The Congressional Budget Office, which allowed supporters of Obamacare to hide its costs through gimmicks and dodges, admitted in 2010 "that Obamacare includes work disincentives likely to shrink the amount of labor used in the economy." For example, it effectively creates a 35,618 percent marginal tax rate for one hypothetical 62-year-old whose income rises by $22, by triggering the sudden loss of $7,836 in government tax credits (as Ted Frank explains below).

As a newspaper columnist notes,

"The new health law will give some older households without access to employer care a big incentive not to earn too much. That's because earning more than 400% of the poverty level would make them ineligible for subsidies that may be well in excess of $10,000 for couples. Consider this example of a single individual age 62 in a high-cost area and no access to employer care. According to the Kaiser Family Foundation's Health Reform Subsidy Calculator ... [a]t 400% of the poverty level, or $46,000, an individual would get $7,830 in premium subsidies. And at 401% of the poverty level, an individual would get no government support."

Or, as legal commentator Ted Frank notes, under Obamacare,

"[A] 62-year-old in a high-cost area earning $46,000 a year without health insurance is entitled to a $7,836 government tax credit. Leaving aside how our strapped government can afford that, here's what's interesting: if the same person makes a mistake and earns an extra $22 in income, he loses the entire $7,836 credit. (The cutoff, according to Kaiser, is between $46,021 and $46,022.) That's a 35,618% marginal tax rate. Indeed, the problem is so severe that our 62-year-old subject will have more take-home pay if he earns $46,000 than if he earns $55,000. And even at lower income levels, there is as much as a 16% surcharge on income at the margin."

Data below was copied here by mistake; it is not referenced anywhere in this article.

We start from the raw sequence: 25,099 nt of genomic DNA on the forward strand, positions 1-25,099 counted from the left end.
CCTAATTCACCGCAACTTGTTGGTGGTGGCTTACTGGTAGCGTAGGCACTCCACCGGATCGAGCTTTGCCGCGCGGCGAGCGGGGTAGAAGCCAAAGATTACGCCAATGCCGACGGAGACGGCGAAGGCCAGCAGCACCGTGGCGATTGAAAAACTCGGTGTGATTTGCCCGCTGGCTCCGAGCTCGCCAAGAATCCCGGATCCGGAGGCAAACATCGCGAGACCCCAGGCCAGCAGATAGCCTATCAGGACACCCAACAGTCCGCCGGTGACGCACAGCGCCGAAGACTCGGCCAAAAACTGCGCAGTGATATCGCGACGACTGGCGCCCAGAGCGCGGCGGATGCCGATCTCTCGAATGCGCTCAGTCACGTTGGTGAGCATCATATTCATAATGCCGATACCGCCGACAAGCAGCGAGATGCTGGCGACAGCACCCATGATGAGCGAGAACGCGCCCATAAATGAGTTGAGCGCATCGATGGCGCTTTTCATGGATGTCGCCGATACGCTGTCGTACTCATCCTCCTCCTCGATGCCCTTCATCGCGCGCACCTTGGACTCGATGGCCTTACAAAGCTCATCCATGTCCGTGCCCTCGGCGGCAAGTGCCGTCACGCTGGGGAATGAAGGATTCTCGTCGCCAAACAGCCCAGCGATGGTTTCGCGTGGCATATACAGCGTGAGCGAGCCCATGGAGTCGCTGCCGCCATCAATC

This penalty for working and earning more is the result of really lousy drafting on the part of the authors of Obamacare. They could easily have avoided this problem by gradually phasing out the premium subsidies and tax credits, the way the tax code gradually phases out personal exemptions and itemized deductions for people who make well over $100,000 a year. But they were too arrogant to learn anything from existing provisions that worked.

Unions that once backed Obamacare are now pleading for changes to the law, citing lost wages and benefits. Some employers have stopped hiring because of Obamacare, and others are cutting full-time workers and replacing them with part-time workers to avoid Obamacare mandates that apply to full-time employees. Obamacare caused layoffs in the medical device industry through what Senator Al Franken (D-Minn.) conceded was a "job-killing tax" that will "impair American competitiveness in the medical device field." In The Wall Street Journal, Dr. Fred Burbank and

Dr. Thomas J. Fogerty argued that Obamacare is "bad for your health," and they say that due to Obamacare's medical-device tax, "venture capital investment in medical devices has all but ceased." They predict that Obamacare's effect on medical innovation will be "devastating."

Editor's Note: Hans Bader is a senior attorney for the Competitive Enterprise Institute.